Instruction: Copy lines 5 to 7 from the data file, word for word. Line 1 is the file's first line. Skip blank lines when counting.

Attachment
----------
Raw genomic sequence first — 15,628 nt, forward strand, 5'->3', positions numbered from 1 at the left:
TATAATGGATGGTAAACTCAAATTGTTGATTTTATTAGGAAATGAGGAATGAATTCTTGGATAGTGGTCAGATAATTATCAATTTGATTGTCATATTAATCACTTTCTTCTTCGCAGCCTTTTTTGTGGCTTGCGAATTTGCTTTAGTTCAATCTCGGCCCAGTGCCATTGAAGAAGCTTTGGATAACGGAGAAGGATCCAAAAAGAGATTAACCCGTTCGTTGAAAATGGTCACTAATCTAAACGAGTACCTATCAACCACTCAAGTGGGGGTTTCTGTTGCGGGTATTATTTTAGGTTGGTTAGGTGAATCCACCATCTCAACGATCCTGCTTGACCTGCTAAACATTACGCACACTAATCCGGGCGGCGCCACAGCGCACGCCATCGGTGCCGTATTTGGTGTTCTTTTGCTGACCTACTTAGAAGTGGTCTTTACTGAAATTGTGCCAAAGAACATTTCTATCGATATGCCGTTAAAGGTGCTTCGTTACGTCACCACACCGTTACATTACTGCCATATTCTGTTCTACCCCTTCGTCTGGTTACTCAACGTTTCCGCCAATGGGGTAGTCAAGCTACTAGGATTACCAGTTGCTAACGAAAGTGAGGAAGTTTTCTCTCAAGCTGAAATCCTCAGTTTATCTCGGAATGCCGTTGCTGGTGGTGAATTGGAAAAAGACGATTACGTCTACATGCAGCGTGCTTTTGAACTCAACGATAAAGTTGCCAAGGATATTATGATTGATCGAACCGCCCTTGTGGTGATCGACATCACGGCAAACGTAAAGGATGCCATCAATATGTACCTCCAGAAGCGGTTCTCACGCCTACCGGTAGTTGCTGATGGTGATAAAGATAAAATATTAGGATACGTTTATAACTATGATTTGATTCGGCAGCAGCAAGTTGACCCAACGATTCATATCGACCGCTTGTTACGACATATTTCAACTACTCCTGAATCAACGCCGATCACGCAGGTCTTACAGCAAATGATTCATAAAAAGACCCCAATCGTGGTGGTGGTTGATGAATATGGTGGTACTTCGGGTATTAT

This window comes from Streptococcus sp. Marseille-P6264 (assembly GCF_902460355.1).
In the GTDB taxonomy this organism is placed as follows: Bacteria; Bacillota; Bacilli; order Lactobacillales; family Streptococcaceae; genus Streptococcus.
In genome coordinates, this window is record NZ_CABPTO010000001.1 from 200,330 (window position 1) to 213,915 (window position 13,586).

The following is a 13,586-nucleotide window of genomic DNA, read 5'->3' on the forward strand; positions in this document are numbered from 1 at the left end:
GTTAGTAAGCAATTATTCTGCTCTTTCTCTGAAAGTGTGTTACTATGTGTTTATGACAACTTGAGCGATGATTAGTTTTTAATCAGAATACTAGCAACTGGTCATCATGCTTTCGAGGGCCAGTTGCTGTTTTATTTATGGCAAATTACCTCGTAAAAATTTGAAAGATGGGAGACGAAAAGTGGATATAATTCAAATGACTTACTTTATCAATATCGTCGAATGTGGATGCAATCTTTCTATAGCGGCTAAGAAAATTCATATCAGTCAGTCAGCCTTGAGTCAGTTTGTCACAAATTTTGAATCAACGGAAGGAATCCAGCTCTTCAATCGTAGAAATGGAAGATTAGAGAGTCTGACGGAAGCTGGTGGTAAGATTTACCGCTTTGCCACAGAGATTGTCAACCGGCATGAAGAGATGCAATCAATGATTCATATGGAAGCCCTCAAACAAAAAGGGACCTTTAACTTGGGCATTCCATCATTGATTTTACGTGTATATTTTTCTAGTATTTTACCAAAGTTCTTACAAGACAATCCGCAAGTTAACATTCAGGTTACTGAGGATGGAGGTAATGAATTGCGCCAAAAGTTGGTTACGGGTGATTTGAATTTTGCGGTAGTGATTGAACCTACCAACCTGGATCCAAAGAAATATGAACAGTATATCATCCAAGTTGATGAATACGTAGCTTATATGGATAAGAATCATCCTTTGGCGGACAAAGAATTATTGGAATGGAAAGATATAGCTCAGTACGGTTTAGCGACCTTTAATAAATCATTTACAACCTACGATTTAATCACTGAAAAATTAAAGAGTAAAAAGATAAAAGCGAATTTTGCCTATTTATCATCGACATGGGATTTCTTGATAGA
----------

In genome coordinates, this window is record NZ_CABPTO010000001.1 from 200,330 (window position 1) to 213,915 (window position 13,586).

The following is a 13,586-nucleotide window of genomic DNA, read 5'->3' on the forward strand; positions in this document are numbered from 1 at the left end:
GTTAGTAAGCAATTATTCTGCTCTTTCTCTGAAAGTGTGTTACTATGTGTTTATGACAACTTGAGCGATGATTAGTTTTTAATCAGAATACTAGCAACTGGTCATCATGCTTTCGAGGGCCAGTTGCTGTTTTATTTATGGCAAATTACCTCGTAAAAATTTGAAAGATGGGAGACGAAAAGTGGATATAATTCAAATGACTTACTTTATCAATATCGTCGAATGTGGATGCAATCTTTCTATAGCGGCTAAGAAAATTCATATCAGTCAGTCAGCCTTGAGTCAGTTTGTCACAAATTTTGAATCAACGGAAGGAATCCAGCTCTTCAATCGTAGAAATGGAAGATTAGAGAGTCTGACGGAAGCTGGTGGTAAGATTTACCGCTTTGCCACAGAGATTGTCAACCGGCATGAAGAGATGCAATCAATGATTCATATGGAAGCCCTCAAACAAAAAGGGACCTTTAACTTGGGCATTCCATCATTGATTTTACGTGTATATTTTTCTAGTATTTTACCAAAGTTCTTACAAGACAATCCGCAAGTTAACATTCAGGTTACTGAGGATGGAGGTAATGAATTGCGCCAAAAGTTGGTTACGGGTGATTTGAATTTTGCGGTAGTGATTGAACCTACCAACCTGGATCCAAAGAAATATGAACAGTATATCATCCAAGTTGATGAATACGTAGCTTATATGGATAAGAATCATCCTTTGGCGGACAAAGAATTATTGGAATGGAAAGATATAGCTCAGTACGGTTTAGCGACCTTTAATAAATCATTTACAACCTACGATTTAATCACTGAAAAATTAAAGAGTAAAAAGATAAAAGCGAATTTTGCCTATTTATCATCGACATGGGATTTCTTGATAGA